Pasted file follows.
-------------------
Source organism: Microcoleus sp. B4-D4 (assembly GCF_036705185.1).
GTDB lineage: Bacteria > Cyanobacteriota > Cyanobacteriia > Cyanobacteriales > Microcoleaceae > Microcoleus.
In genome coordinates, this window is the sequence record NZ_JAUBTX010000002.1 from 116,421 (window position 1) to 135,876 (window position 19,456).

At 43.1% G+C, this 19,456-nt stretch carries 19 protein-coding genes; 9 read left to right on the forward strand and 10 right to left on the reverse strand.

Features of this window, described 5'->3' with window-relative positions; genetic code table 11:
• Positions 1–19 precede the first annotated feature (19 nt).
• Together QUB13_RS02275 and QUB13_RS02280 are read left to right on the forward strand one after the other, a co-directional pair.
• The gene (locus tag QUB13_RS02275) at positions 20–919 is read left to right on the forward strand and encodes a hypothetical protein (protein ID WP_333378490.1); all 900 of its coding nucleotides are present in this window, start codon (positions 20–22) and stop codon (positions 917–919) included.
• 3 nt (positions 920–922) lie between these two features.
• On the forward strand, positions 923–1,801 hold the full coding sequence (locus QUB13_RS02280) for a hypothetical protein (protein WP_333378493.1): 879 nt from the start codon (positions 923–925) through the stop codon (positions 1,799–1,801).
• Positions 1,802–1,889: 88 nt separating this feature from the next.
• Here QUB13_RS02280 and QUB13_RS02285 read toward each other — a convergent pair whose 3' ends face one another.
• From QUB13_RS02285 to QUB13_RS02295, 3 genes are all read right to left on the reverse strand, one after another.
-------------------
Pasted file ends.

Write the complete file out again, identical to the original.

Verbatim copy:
Source organism: Microcoleus sp. B4-D4 (assembly GCF_036705185.1).
GTDB lineage: Bacteria > Cyanobacteriota > Cyanobacteriia > Cyanobacteriales > Microcoleaceae > Microcoleus.
In genome coordinates, this window is the sequence record NZ_JAUBTX010000002.1 from 116,421 (window position 1) to 135,876 (window position 19,456).

At 43.1% G+C, this 19,456-nt stretch carries 19 protein-coding genes; 9 read left to right on the forward strand and 10 right to left on the reverse strand.

Features of this window, described 5'->3' with window-relative positions; genetic code table 11:
• Positions 1–19 precede the first annotated feature (19 nt).
• Together QUB13_RS02275 and QUB13_RS02280 are read left to right on the forward strand one after the other, a co-directional pair.
• The gene (locus tag QUB13_RS02275) at positions 20–919 is read left to right on the forward strand and encodes a hypothetical protein (protein ID WP_333378490.1); all 900 of its coding nucleotides are present in this window, start codon (positions 20–22) and stop codon (positions 917–919) included.
• 3 nt (positions 920–922) lie between these two features.
• On the forward strand, positions 923–1,801 hold the full coding sequence (locus QUB13_RS02280) for a hypothetical protein (protein WP_333378493.1): 879 nt from the start codon (positions 923–925) through the stop codon (positions 1,799–1,801).
• Positions 1,802–1,889: 88 nt separating this feature from the next.
• Here QUB13_RS02280 and QUB13_RS02285 read toward each other — a convergent pair whose 3' ends face one another.
• From QUB13_RS02285 to QUB13_RS02295, 3 genes are all read right to left on the reverse strand, one after another.